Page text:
“It was surprising to me,” Onyema said of Baraka’s selection of Weber for his ticket. “I didn’t know much about Louis Weber. But it’s surprising, given the history of [Team Baraka’s] language around criminal justice reforms. These are contradictions the mayor and Luis Weber have to resolve.”

32BJ’s decision there, as in his own ward, reflect “challenges in both of those spots,” said the candidate.

Baraka’s overall effort, though, reflects not too distant a city policy priority from Onyema, including the mayor’s inclusionary zoning ordinance, which requires builders – regardless of the kind of project they seek – to dedicate a percentage toward affordable housing or a city affordable housing fund.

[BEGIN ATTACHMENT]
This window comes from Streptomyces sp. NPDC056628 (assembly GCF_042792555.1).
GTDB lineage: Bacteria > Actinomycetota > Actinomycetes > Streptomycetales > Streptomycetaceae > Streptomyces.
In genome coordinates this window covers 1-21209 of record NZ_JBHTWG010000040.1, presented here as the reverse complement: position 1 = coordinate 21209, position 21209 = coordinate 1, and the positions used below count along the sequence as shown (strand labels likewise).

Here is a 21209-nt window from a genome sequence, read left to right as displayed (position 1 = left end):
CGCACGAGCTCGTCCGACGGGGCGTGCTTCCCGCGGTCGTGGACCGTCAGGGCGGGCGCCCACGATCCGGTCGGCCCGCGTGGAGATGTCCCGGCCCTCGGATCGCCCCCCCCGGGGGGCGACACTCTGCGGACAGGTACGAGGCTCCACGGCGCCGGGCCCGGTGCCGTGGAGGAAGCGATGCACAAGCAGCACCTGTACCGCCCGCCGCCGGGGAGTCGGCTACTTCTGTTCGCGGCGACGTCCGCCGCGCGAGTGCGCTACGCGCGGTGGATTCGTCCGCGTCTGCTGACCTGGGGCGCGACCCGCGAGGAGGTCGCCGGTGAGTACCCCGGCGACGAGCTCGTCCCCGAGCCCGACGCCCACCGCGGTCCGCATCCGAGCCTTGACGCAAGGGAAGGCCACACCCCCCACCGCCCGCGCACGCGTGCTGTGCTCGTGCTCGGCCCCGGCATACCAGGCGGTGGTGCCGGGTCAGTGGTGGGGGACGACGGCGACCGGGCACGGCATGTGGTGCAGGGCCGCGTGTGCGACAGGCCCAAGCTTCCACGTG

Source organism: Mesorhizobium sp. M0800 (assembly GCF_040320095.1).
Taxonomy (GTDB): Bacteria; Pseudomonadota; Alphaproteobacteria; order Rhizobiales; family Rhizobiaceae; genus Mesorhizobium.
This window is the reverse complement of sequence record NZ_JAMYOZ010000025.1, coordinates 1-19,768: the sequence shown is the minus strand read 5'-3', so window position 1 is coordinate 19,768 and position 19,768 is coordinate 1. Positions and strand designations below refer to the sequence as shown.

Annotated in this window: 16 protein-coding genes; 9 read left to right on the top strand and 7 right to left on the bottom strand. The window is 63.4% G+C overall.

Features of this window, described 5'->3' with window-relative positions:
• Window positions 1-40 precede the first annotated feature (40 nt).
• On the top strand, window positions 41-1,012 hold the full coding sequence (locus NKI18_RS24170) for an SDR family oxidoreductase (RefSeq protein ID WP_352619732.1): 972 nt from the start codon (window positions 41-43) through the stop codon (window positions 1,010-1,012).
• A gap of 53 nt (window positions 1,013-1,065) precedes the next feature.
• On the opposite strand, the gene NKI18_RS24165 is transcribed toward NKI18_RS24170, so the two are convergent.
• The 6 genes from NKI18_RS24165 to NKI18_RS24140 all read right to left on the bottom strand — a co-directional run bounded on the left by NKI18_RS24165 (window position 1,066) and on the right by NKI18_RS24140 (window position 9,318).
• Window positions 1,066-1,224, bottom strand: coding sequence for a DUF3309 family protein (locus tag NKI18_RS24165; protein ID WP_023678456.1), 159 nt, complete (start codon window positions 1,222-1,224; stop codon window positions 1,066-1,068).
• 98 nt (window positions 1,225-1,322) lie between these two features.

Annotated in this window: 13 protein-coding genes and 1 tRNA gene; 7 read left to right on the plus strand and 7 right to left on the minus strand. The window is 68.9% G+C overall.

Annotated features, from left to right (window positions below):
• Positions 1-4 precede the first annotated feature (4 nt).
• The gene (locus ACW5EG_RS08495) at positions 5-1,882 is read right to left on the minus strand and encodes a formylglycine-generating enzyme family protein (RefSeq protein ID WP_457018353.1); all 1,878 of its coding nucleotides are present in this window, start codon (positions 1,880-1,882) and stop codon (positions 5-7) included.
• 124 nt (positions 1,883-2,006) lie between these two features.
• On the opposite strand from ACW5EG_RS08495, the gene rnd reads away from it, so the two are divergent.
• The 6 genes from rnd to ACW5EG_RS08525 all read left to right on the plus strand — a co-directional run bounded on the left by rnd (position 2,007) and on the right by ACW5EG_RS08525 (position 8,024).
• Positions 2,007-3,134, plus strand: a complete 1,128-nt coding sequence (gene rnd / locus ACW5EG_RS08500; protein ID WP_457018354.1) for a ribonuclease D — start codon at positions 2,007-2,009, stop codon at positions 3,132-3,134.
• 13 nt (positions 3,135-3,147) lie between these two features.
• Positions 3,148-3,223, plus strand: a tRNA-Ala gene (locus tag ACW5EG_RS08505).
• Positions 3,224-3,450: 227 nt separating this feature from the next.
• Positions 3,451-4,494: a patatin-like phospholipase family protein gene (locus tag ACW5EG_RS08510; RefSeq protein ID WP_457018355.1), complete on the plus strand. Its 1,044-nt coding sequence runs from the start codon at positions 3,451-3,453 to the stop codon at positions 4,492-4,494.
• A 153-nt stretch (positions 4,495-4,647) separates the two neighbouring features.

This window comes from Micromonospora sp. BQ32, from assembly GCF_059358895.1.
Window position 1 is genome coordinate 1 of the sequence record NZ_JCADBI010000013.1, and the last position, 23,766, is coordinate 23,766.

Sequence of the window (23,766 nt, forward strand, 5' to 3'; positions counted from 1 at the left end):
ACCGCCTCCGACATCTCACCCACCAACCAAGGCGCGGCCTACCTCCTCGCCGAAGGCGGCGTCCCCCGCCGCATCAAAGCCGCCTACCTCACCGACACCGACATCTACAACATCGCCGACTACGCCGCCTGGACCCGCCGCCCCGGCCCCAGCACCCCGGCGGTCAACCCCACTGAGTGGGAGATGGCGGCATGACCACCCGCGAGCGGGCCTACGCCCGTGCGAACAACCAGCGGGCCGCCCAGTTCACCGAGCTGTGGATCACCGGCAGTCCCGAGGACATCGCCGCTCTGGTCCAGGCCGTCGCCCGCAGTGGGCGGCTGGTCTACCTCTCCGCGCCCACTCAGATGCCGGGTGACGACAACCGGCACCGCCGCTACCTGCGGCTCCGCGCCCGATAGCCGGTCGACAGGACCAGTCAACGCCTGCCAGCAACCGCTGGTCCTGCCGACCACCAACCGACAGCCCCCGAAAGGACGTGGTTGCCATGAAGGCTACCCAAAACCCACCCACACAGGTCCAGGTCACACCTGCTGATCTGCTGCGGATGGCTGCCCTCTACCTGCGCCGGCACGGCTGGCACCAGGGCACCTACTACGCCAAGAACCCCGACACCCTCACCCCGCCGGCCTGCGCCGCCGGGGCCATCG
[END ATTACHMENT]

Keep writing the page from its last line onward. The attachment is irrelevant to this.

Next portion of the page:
How would Onyema ensure that those dollars go into the West?

“I think you advocate for it,” said the candidate. “Citywide, we’re 16,000 affordable housing units short; about 4,500 of those units are in the West Ward.

“We’re going to fight like heck for it,” he added.

As the campaign season intensifies heading toward the May election, Onyema said he has knocked on 10,000 doors in the west.

“We have to deepen democracy here,” he said. “We try to host different meetings. We receive messaging back about how to refine our policy positions. Speed calming measures is one thing we’ve heard about from residents. All the corridors could benefit from sprucing up, and part of what we’re doing is working to bring businesses together to ask people, ‘Where would you like to see resources targeted?'”